More than 13,000 islands form the country of Indonesia, each one with its own special and distinct identity. There are over 3,500 submarine species living in the Indonesian underwater world. The country is part of the Coral Triangle, widely regarded as being the most bio-diverse habitat in the world’s oceans. All of this, along with crystal clear waters and a warm, mostly benign, climate, makes Indonesia one of the world’s top diving destinations.
At the beginning of December, at the Diving and Resort Travel Expo held in Hong Kong, Indonesia was presented with the Outstanding Live Aboard Diving Destination award for 2016. The country also received 12 further awards at the World Halal Tourism Awards ceremony in Abu Dhabi.
“The potential of marine tourism in Indonesia is world class. These awards show that Indonesia is a paradise for lovers of yachts and diving tourism,” said Vincent Jemadu, the assistant deputy of the Asia Pacific Market Development of the Ministry of Tourism.
In 2016, Indonesia aimed at attracting 1.8 million visitors, worldwide, to its beaches and sea resorts. To reach this figure, the government introduced visa-free entry for visitors from 169 countries and regions. The main target destinations were Raja Ampat, Lombok, Sulawesi, and the island of Bali.
Located off the northwest tip of Bird’s head Peninsula on the island of New Guinea, Raja Ampat is an archipelago consisting of 1,500 small isles surrounding the four main islands, Misool, Salawati, Batanta, and Waigeo. Over 1,500 species of fish have been recorded here, 600 coral species (more than 75 % of all known species), and 699 mollusc species – the highest number recorded in any region in the world.
The variety of marine life can be staggering. Some areas boast enormous schools of fish, as well as large numbers of sharks. According to the Conservation International Rapid Assessment Bulletin, in their 2006 survey, this part of Indonesia is home to one of the most diverse gatherings of marine life in the world.
Visitors can take their pick from a smorgasborg of diving choices, including live-aboard, staying in the south at the Misool Eco Resort, or in the north at other resorts like Sorido. However, strong currents in the waters around Raja Ampat mean diving is not recommended for beginners, rather for more experienced scuba divers.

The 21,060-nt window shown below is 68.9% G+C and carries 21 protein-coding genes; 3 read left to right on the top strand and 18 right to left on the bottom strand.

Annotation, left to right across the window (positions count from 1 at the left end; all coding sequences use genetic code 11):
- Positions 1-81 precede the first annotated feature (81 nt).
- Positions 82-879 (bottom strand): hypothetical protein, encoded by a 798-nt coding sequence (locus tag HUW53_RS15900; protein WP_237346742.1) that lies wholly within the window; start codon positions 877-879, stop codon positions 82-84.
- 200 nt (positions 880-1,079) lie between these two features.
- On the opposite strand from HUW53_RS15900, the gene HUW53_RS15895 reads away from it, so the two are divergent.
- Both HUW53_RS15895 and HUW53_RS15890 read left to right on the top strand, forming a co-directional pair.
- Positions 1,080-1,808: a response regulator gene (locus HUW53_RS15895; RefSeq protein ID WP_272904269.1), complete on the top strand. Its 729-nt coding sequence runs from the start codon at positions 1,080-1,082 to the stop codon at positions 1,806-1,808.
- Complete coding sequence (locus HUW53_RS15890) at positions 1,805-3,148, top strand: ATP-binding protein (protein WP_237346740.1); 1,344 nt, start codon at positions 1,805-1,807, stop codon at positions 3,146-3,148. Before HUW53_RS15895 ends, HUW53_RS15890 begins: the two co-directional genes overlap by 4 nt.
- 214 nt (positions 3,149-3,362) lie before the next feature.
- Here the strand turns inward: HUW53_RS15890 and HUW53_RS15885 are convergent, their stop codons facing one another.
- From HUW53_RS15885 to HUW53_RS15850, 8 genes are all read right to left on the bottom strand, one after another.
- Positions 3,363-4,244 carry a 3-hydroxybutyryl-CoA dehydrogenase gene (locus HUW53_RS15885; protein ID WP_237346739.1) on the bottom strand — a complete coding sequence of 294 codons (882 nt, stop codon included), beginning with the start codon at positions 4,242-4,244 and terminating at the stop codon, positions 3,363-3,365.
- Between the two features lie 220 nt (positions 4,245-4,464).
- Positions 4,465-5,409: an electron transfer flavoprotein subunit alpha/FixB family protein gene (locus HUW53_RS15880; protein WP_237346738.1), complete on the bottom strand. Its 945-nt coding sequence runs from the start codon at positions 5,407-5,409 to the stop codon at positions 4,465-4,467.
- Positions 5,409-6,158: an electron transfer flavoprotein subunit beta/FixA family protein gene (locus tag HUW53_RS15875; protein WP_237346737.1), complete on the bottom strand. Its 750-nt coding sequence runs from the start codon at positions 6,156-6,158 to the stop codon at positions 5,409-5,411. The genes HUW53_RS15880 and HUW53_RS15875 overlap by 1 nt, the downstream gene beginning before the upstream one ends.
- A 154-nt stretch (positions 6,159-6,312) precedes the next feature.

The island of Sulawesi boasts 6,000 km of stunning coastline, with warm waters rich in marine life. There is a large variety of dive sites near the shoreline, making Sulawesi one of the top diving destinations. Accommodation is also affordable.
The island lies near the epicentre of the Coral Triangle, east of Borneo and to the west of Moluccas, and is surrounded by deep oceanic waters. Strong currents surge up from the ocean depths, bringing nutrient-rich water close to shore. This phenomenon has created one of the most beautiful coral environments in the world. The coral reefs and walls are generally found close to the shoreline of the main island as well as to the shores of the sprinkling of smaller, neighbouring islands.
Sulawesi is an all year-round diving destination, with June and August usually offering the best conditions.
Lombok’s south coast offers scuba divers a unique adventure. Visitors can experience, “relaxed diving,” in Sekotong, or, “adrenalin dives,” with hammerhead sharks in attendance, in Belongas Bay. The island, which is neighbour to Bali, offers a visual treat for divers with its abundance of marine diversity.
South Lombok reflects a good cross-section of what Indonesia has to offer. You can observe turtles, white tip reef sharks, cuttlefish, moray eels, frog fish and much more. Diving in Lombok is a highlight destination for photographers and all scuba enthusiasts.
Bali is often nicknamed, “The Island of Gods.” The diversity of marine life is exceptional. From Sunfish around the translucent waters of Nusa Lembongan and Nusa Penida, to pygmy seahorses near Tepekong, Bali is a submarine paradise for diving enthusiasts.
Among many the diving centres on Bali, we would recommend the North Bali Divecenter, which is located far from the crowds of mass tourism. The number of divers in each group is strictly limited to four, while couples and solo photographers are also catered for and can enjoy cruising the wonderful reefs alone with just a personal dive guide for company.
The variety of coral critters is huge, and the North Bali Divecenter include famous diving spots Puri Jati, Secret Bay, and Menjangan island, in their itinerary. However, most of the reefs are less well known, which is why visitors rarely meet any other divers there.
The North Bali Divecenter also welcomes scuba diving beginners, providing Open Water Diving Courses in warm, clear waters with shallow reef tops and no currents. Whatever their level of expertise, divers may start their exclusive course whenever they are ready to do so.
And, as if all that isn’t enough, the North Bali Divecenter can also provide accommodation for visitors in the form of eight small, delightful, beach-front cottages. Visitors to Bali can enjoy a full board of delicious Indonesian specialties, as well as sightseeing trips to local temples, waterfalls, and volcanoes.